Disney CEO Says Disney World Annual Pass Program Could Provide “Flexibility”

If you want to know how The Walt Disney Company is doing as a whole, it’s a good idea to pay attention to its quarterly earnings reports. Four times a year, Disney executives speak to investors and shareholders about the company’s financial achievements and goals, and we often hear updates about what’s coming to the parks and streaming services as well.

Partners Statue

The most recent earnings call was the 2022 Q4 call, during which we learned that Disney lost about $65 million as a result of Hurricane Ian, guest demand for the parks is still often outpacing capacity, and executives are optimistic about what 2023 will bring. We also caught a brief mention of Disney’s annual pass programs that might provide a clue as to what changes we could see for these programs in the future.  

During this quarter’s call, someone asked about the potential for a recession in 2023 and what Disney could do to maintain growth in a slow economy. Specifically, they asked, “If there is a slowing U.S. consumer, what can you do to kind of maintain the revenue growth? […] So, in other words, what can be different this time versus previous downturns?”

Disney World entrance

Disney Senior Executive Vice President and Chief Financial Officer Christine McCarthy responded to the question. She mentioned tools that the company has previously used to encourage demand during slower economic atmospheres, like offering discounts at the parks.

Christine McCarthy ©The Walt Disney Company

She also noted that Disney now has new tools to better measure guest demand, specifically the Park Pass Reservation system. This system can also be used to adjust capacity and thus spread out visitors, preventing too many spikes and lulls in park attendance. McCarthy said, “We manage attendance now. We can track it real time.”

Crowds in EPCOT

After acknowledging those potential tools, McCarthy mentioned one other thing that could change during a recession: Disney’s Annual Pass programs. This could include both the Annual Passholder program at Disney World and the Magic Key Holder program at Disneyland. McCarthy said, “We also have reimagined our annual pass business model. […] And we could also have some more flexibility in using our annual pass program.”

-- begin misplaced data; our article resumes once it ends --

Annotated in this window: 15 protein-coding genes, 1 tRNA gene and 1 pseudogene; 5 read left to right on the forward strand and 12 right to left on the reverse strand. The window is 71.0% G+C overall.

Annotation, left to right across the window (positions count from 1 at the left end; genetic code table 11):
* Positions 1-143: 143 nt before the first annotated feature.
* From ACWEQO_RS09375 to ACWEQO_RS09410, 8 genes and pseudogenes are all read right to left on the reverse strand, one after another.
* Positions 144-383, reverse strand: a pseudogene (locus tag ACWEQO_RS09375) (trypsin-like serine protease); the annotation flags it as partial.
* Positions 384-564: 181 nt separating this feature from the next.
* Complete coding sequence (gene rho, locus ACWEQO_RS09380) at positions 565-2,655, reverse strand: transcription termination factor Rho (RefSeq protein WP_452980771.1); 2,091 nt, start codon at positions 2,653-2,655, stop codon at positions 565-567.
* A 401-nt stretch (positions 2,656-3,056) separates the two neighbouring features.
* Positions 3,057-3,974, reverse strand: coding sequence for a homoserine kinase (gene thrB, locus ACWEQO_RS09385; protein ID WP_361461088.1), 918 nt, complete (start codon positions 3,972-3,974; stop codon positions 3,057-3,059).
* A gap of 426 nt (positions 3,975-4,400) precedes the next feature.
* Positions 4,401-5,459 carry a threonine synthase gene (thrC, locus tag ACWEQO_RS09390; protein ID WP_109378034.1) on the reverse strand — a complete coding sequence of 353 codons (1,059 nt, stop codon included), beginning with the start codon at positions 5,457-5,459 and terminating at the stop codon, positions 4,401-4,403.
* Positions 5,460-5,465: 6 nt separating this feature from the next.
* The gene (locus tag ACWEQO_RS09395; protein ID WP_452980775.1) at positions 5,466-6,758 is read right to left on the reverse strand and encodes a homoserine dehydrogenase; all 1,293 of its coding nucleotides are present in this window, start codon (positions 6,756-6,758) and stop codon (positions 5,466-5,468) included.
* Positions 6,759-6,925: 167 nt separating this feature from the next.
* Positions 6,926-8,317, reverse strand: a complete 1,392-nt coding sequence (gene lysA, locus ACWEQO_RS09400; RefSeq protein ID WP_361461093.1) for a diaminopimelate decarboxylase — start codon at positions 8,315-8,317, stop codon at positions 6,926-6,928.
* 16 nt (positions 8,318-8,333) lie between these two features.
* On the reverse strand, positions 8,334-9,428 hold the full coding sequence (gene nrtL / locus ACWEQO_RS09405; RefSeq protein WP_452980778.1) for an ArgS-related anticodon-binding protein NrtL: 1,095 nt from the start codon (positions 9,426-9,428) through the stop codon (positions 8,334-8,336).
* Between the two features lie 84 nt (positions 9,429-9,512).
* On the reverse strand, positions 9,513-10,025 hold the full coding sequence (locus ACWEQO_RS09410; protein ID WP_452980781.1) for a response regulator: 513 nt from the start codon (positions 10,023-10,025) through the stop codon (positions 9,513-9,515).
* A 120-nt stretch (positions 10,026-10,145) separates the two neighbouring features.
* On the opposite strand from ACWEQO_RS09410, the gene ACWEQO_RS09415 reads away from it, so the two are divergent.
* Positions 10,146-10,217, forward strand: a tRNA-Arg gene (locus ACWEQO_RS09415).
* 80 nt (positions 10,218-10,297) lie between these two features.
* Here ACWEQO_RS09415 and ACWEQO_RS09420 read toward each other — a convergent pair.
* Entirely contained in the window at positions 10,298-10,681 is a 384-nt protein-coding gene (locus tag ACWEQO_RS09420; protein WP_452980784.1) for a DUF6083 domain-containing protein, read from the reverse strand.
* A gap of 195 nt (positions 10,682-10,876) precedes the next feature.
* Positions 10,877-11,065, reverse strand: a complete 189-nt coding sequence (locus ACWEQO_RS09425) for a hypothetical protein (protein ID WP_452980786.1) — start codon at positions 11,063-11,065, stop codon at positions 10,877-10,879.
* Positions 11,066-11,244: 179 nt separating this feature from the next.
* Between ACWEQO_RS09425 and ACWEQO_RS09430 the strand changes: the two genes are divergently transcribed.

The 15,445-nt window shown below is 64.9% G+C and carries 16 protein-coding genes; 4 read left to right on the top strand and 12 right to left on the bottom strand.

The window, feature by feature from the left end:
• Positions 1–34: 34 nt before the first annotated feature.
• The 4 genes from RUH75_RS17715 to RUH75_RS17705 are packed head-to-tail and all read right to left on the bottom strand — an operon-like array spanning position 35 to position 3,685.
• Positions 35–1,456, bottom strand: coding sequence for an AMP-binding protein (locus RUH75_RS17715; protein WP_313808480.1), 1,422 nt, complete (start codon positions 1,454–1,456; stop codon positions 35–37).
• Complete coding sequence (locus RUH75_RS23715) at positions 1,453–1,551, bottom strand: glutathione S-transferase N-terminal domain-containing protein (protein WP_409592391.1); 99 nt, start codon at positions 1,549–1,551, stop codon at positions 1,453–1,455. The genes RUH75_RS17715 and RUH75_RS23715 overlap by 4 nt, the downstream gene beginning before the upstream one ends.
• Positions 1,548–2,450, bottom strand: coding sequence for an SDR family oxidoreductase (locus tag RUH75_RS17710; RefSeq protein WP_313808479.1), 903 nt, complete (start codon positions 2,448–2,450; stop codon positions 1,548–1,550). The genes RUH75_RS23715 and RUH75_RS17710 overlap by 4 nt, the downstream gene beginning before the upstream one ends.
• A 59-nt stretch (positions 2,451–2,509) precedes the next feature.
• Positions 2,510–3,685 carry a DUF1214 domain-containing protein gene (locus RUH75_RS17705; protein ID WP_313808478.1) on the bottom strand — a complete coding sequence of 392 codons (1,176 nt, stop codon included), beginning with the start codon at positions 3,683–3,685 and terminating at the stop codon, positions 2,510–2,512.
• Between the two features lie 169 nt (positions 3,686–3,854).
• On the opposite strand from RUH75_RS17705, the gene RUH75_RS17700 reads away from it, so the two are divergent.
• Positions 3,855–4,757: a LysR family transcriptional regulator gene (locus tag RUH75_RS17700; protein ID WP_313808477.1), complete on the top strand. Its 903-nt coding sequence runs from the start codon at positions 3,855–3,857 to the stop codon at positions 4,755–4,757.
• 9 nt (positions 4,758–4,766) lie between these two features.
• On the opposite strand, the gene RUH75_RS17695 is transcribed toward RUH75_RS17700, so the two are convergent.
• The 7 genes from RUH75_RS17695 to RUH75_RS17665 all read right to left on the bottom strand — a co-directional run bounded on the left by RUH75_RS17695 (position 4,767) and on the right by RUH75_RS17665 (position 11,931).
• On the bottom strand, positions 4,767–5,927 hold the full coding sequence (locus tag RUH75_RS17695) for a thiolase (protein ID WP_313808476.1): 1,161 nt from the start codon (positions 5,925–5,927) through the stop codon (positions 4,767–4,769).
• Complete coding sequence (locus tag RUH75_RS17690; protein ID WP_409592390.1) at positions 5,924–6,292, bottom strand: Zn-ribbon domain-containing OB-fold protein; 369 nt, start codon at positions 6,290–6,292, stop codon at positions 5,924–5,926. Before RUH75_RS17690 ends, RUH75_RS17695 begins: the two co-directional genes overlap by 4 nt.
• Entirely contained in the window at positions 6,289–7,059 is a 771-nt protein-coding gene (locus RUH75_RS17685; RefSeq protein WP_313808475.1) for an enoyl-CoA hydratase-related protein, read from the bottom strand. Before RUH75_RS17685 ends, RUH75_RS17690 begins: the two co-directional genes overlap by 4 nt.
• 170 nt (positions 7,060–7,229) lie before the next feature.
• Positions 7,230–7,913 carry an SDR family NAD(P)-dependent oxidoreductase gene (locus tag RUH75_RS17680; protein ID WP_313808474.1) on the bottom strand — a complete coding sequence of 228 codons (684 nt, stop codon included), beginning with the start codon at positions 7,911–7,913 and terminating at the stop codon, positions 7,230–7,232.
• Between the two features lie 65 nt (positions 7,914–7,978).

Annual Passholder card

What do her comments mean for the Annual Pass program, and how does that compare to what we’re seeing now? Let’s dive in.

Current State of the Annual Pass Program

Disney World’s Annual Pass program consists of various tiers of passes, each of which has a different price, blockout date schedule, and capacity for passes held at any given time. Most of those tiers have been unavailable for purchase since late 2021, although current passholders can continue to renew any of the 4 tiers.


The tiers that are unavailable for new purchases are the Pirate, Sorcerer, and IncrediPass tiers, and the Incredipass is the only one available for people who aren’t Florida residents (although the Sorcerer pass is available to non-Florida residents who are members of the Disney Vacation Club). The lowest tier — the Pixie Pass — is available for new purchases.

Disney World Annual Passholder Popcorn Bucket

Disney fans have been clamoring for sales to resume, but (until now) Disney has been very quiet about the potential for this program to return in full force. Many people have been concerned about whether the program would return at all, especially after a Disney executive implied that annual passholder guests aren’t as profitable, since those visitors tend to spend less money in the parks than other guests.

Annual Passholder Entrance

But the comments from McCarthy provide a hint that things could change soon for this popular program.

What a Recession Could Mean for the Annual Pass Program